CBS News' "48 Hours" recently had to apologize to a Missouri newspaper for changing a front page photo onscreen and claiming it came from the Columbia Daily Tribune.
Last Wednesday, sports columnist Harvey Araton wrote about the Olympian feud between U.S. speedskaters Chad Hedrick and Shani Davis, with Hedrick starring as Bush and Davis as John Kerry:
If you look in the dictionary next to 'disgruntled', expect to find a photo of former FEMA Director Michael Brown. As the Today show graphic read, "Michael Brown Blames White House," and NBC Nightly News host Brian Williams was there to record every embittered word, with nary a nuanced question that might have probed Brown's account of the federal response to Hurricane Katrina.
In his Monday "Media Notes" column, Washington Post media reporter Howard Kurtz first reports on one of Jack Abramoff's friends in the media. His second item -- on CNN's Jack Cafferty -- used several quotes outlined by Brent Baker in CyberAlerts and several NewsBusters bloggers.
Reality Check for 'Roe'
Are Al Franken’s ridiculously outsized earnings (including a LOT of money up-front) from a network that is funded by one guy a “clever” way of circumventing campaign-finance law and underwriting a possible Franken run for the US Senate in Minnesota?
A particularly dour report on the situation in Iraq aired on this evening's NBC Nightly News (Sunday, February 26, 2006) (link with video). This is nothing new, but the last 20 seconds of the report featured remarks from a man named Nir Rosen, whom NBC innocently identified as an "Iraq analyst." Not surprisingly, Rosen is far from an impartial observer.
The Weekly Standard investigated Rosen's agenda months ago. In a "Scrapbook" article a few months back, the Standard noted that Rosen authored a September 2005 piece for UPI called, "Outside View: The Small, Daily Abu Ghraibs." The thrust of the article (emphasis mine),
"In Iraq, America is attacked because it is a brutal occupier, humiliating Iraqis, destroying villages, arresting, beating and killing countless innocent men, women and children.
On CNN’s “Reliable Sources” Sunday (hat tip to Expose the Left), Salon’s Washington bureau chief Walter Shapiro attributed the current media frenzy surrounding the transfer of management of a number of American ports to DP World of the United Arab Emirates to an Associated Press article first published on February 11. Speaking with host Howard Kurtz, Shapiro stated:
“Well, I think to some extent the entire parameters of the story were set by the initial AP story that Glenn Reynolds [of “Instapundit”] linked to on February 12. And what that was, was very simply an AP story that said the ports are being taken over by a Dubai company -- a Dubai-based company and that in the lead it said that two members of the -- two of the 9/11 hijackers had United Arab Emirates passports. And the same AP story had the attacks on the deal from Chuck Schumer.”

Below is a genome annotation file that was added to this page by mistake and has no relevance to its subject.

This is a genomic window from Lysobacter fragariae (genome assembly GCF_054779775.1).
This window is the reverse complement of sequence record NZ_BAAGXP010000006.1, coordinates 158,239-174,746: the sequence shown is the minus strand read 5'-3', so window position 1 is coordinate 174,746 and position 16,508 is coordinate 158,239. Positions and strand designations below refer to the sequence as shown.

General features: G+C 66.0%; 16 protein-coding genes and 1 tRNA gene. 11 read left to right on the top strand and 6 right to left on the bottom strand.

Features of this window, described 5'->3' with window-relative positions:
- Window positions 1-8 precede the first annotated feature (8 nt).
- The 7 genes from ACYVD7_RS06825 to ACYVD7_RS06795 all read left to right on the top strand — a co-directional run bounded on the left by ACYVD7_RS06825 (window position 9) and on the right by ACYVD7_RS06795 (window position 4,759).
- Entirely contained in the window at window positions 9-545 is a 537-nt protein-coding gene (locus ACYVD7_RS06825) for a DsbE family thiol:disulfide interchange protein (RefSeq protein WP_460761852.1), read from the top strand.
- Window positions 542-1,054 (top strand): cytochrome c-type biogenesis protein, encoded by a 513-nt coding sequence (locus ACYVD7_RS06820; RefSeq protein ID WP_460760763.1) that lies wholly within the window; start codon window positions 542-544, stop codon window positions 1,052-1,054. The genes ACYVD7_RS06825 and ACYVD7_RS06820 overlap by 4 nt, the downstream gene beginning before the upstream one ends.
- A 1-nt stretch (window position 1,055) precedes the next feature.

Kurtz then asked: “So you're saying that that was a loaded piece of journalism by The Associated Press?”
Shapiro answered: “Well, I admire The Associated Press. What I am saying is it certainly set the bumper sticker -- the print set the bumper sticker standards that television then emulated, as did the blogosphere.”
Looking back in hindsight at the AP article in question written by Ted Bridis, it is easy to see Shapiro’s point. Here’s the lead:
On Thursday, Harris Interactive released results from a poll conducted in the second week of February that will likely not receive much press attention. The headline of this survey read “Majority of U.S. Adults Feel President is Justified in Authorizing Wiretaps Without Court Approval to Monitor Suspected Terrorists.” The summary of Harris’s findings: “Although almost half (47%) of U.S. adults are not familiar with the National Security Agency program that involves monitoring communications of people in the United States suspected of having ties with terrorist organizations, a clear majority (69%) of U.S. adults believe that President Bush is sometimes or often justified in authorizing wiretaps without court authorization.”
Here are some of the survey’s key findings:
Too often, the media operate on a sort of "gentlemen's agreement" not to criticize each other so it's sometimes entertaining to see reporters and commentators step out of the "objective" pose, no matter how bizarrely.
TIME’s Joe Klein has become the second prominent member of the antique media in the past two days to come out in favor of the “sale” of American ports to Dubai Ports World of the United Arab Emirates. On Saturday, it was The New York Times’ Thomas Friedman. On Sunday, in an article highly critical of the Bush administration for a variety of issues, Klein dismissed concerns by most of his colleagues and party members regarding this transaction with pivotal questions: “Does anyone actually believe that the management suits in Dubai would run those ports any differently from the suits in Britain? Wouldn't the new Arab owners be even more conscious of security, since they wouldn't want their newly bought assets destroyed by terrorists?”
Logical questions, Joe, that your cohorts in the antique media have refused to consider. Fortunately, Klein offered answers as well:
Anyone who thinks Fox News goes too easy on Republicans would have to think twice after watching Chris Wallace's rugged cross-examination of GOP presidential hopeful Mitt Romney on this morning's 'Fox News Sunday.' Wallace cornered and confronted Romney until he was eventually forced to admit that his position on abortion had "evolved" in a manner that suggests political opportunism.
At a birthday party last night, a friend of mine mentioned how strong Gen. Tommy Franks was on Fox arguing against the idea that allowing the UAE to own ports is a security risk. The show was "Hannity & Colmes" on Thursday night, and Franks began by explaining his overview to Hannity (from the Fox online transcript):